Marriage and Ireland have a lot of significance for me and I am saddened by the results of the recent Irish referendum on marriage. Why do I correlate Ireland and marriage?
On November 2, 1991, my wife Kimberly and I were married in a rented Lutheran church in Gaithersburg Maryland—not that we were Lutheran but our non-denominational Christian pastor was conducting church services in a high school and we needed a suitable location. The next day we set off to spend our honeymoon in the Republic of Ireland, something I had planned for even before I met my wife to be.
Back then Ireland was poor but rich in distinction, heritage and identity. Our travel arrangements were made by telephone since internet access was far into the future. I remember reserving a cheap manual transmission/manual choke compact car from an Irish “car hire” I found in the tourist board publication. The Irish man on the other end of the phone confirmed my reservation, wished me good travels and to “bring plenty of money—Ireland needs it.”
Heat was expensive and only provided during the day; we learned quickly to cover ourselves in piles of blankets and comforters at night as morning breath was simply that which was visible in the cold morning air. The movie that year was, ironically, “The Commitments” – a movie set in Dublin about an emerging soul band, a movie we had the privilege of watching in a native Cork theatre.
By so called modern “sensibilities”, Ireland was considered backward: divorce was illegal among other things. As far as I know, abortion is still illegal but I wonder how long it will be before the Irish start destroying their number one export. Perhaps it was the fabric of their orthodox spirit that made us fall in love with the country—so much so that we gave our children Irish names with middle names reflecting a town in Ireland that held significance for us during our honeymoon. We vowed to return on our twenty fifth anniversary—naive enough to believe our marriage would last that long. The box of brochures, maps, guides and souvenirs which were part of that endeavor have been sealed since returning so as not to awaken the sacred memories until the fullness of time.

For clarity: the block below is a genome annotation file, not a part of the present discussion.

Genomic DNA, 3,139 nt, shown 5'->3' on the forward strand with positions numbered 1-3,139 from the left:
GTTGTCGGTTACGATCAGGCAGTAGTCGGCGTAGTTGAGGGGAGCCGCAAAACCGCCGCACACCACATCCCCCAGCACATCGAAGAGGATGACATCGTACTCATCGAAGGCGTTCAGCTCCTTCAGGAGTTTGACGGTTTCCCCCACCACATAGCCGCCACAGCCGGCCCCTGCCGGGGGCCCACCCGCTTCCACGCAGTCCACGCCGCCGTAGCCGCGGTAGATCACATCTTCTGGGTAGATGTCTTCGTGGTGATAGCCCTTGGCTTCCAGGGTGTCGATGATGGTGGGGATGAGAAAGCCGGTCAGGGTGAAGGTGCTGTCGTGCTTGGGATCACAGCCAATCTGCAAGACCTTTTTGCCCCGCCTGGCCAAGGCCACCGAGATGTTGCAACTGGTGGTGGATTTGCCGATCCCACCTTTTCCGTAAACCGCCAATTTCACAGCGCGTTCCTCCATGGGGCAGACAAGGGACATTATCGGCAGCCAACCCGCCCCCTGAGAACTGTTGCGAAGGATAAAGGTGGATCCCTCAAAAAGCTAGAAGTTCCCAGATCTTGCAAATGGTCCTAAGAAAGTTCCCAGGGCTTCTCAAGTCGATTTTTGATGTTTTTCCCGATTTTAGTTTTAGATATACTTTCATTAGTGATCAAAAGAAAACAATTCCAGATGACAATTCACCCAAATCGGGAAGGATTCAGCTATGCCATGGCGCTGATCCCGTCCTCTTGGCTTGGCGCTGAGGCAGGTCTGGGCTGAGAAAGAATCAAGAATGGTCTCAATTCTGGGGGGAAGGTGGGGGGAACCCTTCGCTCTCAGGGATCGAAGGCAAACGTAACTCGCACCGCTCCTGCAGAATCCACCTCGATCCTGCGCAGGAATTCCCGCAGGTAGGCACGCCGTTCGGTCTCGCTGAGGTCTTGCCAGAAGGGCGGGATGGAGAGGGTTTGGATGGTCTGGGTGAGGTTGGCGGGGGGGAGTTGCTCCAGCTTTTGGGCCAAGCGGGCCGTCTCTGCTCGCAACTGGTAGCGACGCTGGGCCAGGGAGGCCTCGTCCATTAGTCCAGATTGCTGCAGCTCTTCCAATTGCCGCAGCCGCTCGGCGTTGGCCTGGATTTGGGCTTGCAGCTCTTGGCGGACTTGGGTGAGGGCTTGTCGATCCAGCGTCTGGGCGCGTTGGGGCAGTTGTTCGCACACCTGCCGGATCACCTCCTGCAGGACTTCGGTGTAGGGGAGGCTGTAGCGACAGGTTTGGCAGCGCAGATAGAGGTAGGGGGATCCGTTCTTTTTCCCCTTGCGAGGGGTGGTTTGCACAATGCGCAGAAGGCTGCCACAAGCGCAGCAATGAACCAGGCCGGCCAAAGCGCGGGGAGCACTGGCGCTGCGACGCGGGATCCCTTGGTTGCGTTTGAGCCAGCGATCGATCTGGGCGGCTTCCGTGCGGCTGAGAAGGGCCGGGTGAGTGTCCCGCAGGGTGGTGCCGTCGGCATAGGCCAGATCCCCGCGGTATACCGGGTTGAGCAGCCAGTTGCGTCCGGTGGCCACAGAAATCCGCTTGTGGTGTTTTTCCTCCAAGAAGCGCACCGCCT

Next year will be that anniversary and we have talked often about making good on those plans to go back. But I am not so sure now. Much has changed in those intervening years. For one thing, I converted to Catholicism which makes that country all the more significant to me. The Ireland of today is not the magical Ireland of 1991. The prosperity of the Celtic Tiger of the 1990’s altered their economy and probably their friendly disposition. Fiscal irresponsibility thereafter documented in the disaster tourism book Boomerang pulled them back to austerity. Divorce was legalized somewhere along the line to someone’s devilish applause. And by referendum, same sex unions has been solemnized by their government. The Ireland that I fell in love with has broke covenant, a country once “set apart” is becoming as reprobate as the rest of Western Europe. Ireland is no longer Catholic despite what anyone thinks and I know.
St. Patrick, according to tradition, is deputed to be the final judge of the entire Irish race on the last day. As modern Ireland sinks back into the pagan slavery from which St. Patrick liberated them, I don’t know if he’s going to be all too lenient on today’s Irish. But that’s between him and them. As for me, next year, I may be bringing my money somewhere else.